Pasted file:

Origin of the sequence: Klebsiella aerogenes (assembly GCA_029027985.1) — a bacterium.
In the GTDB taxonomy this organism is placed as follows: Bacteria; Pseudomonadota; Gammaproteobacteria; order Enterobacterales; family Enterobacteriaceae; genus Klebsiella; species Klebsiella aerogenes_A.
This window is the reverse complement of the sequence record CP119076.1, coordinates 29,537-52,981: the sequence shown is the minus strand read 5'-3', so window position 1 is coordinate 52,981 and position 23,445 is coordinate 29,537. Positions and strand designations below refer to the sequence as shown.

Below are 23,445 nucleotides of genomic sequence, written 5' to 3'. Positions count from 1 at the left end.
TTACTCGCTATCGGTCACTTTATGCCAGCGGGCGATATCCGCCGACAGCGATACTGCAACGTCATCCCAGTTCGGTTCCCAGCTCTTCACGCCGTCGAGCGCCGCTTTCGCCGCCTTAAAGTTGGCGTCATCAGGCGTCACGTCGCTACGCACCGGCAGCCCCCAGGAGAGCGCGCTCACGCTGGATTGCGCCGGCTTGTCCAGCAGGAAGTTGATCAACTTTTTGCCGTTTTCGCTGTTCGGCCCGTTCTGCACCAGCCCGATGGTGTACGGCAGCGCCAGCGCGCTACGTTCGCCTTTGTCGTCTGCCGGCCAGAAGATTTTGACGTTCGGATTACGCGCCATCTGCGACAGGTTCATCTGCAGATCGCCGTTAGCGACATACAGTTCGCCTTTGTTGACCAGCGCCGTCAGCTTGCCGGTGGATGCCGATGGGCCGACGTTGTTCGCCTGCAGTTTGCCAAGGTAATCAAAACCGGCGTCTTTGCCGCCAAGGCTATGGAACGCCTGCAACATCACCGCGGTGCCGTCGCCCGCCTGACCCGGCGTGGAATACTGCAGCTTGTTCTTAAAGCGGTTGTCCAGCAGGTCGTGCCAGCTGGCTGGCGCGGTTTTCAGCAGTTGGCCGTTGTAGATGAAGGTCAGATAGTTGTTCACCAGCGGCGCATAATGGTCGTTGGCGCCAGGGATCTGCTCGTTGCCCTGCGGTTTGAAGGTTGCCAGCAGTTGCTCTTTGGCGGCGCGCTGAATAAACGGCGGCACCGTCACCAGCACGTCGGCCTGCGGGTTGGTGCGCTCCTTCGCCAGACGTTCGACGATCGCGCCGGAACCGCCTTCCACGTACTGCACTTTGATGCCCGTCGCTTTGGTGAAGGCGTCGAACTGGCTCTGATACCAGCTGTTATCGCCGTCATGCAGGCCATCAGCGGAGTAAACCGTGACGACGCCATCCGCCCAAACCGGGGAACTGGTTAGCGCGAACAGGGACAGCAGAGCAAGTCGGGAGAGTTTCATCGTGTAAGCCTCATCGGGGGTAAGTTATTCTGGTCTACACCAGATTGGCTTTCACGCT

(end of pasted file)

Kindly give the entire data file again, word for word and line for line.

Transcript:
Origin of the sequence: Klebsiella aerogenes (assembly GCA_029027985.1) — a bacterium.
In the GTDB taxonomy this organism is placed as follows: Bacteria; Pseudomonadota; Gammaproteobacteria; order Enterobacterales; family Enterobacteriaceae; genus Klebsiella; species Klebsiella aerogenes_A.
This window is the reverse complement of the sequence record CP119076.1, coordinates 29,537-52,981: the sequence shown is the minus strand read 5'-3', so window position 1 is coordinate 52,981 and position 23,445 is coordinate 29,537. Positions and strand designations below refer to the sequence as shown.

Below are 23,445 nucleotides of genomic sequence, written 5' to 3'. Positions count from 1 at the left end.
TTACTCGCTATCGGTCACTTTATGCCAGCGGGCGATATCCGCCGACAGCGATACTGCAACGTCATCCCAGTTCGGTTCCCAGCTCTTCACGCCGTCGAGCGCCGCTTTCGCCGCCTTAAAGTTGGCGTCATCAGGCGTCACGTCGCTACGCACCGGCAGCCCCCAGGAGAGCGCGCTCACGCTGGATTGCGCCGGCTTGTCCAGCAGGAAGTTGATCAACTTTTTGCCGTTTTCGCTGTTCGGCCCGTTCTGCACCAGCCCGATGGTGTACGGCAGCGCCAGCGCGCTACGTTCGCCTTTGTCGTCTGCCGGCCAGAAGATTTTGACGTTCGGATTACGCGCCATCTGCGACAGGTTCATCTGCAGATCGCCGTTAGCGACATACAGTTCGCCTTTGTTGACCAGCGCCGTCAGCTTGCCGGTGGATGCCGATGGGCCGACGTTGTTCGCCTGCAGTTTGCCAAGGTAATCAAAACCGGCGTCTTTGCCGCCAAGGCTATGGAACGCCTGCAACATCACCGCGGTGCCGTCGCCCGCCTGACCCGGCGTGGAATACTGCAGCTTGTTCTTAAAGCGGTTGTCCAGCAGGTCGTGCCAGCTGGCTGGCGCGGTTTTCAGCAGTTGGCCGTTGTAGATGAAGGTCAGATAGTTGTTCACCAGCGGCGCATAATGGTCGTTGGCGCCAGGGATCTGCTCGTTGCCCTGCGGTTTGAAGGTTGCCAGCAGTTGCTCTTTGGCGGCGCGCTGAATAAACGGCGGCACCGTCACCAGCACGTCGGCCTGCGGGTTGGTGCGCTCCTTCGCCAGACGTTCGACGATCGCGCCGGAACCGCCTTCCACGTACTGCACTTTGATGCCCGTCGCTTTGGTGAAGGCGTCGAACTGGCTCTGATACCAGCTGTTATCGCCGTCATGCAGGCCATCAGCGGAGTAAACCGTGACGACGCCATCCGCCCAAACCGGGGAACTGGTTAGCGCGAACAGGGACAGCAGAGCAAGTCGGGAGAGTTTCATCGTGTAAGCCTCATCGGGGGTAAGTTATTCTGGTCTACACCAGATTGGCTTTCACGCT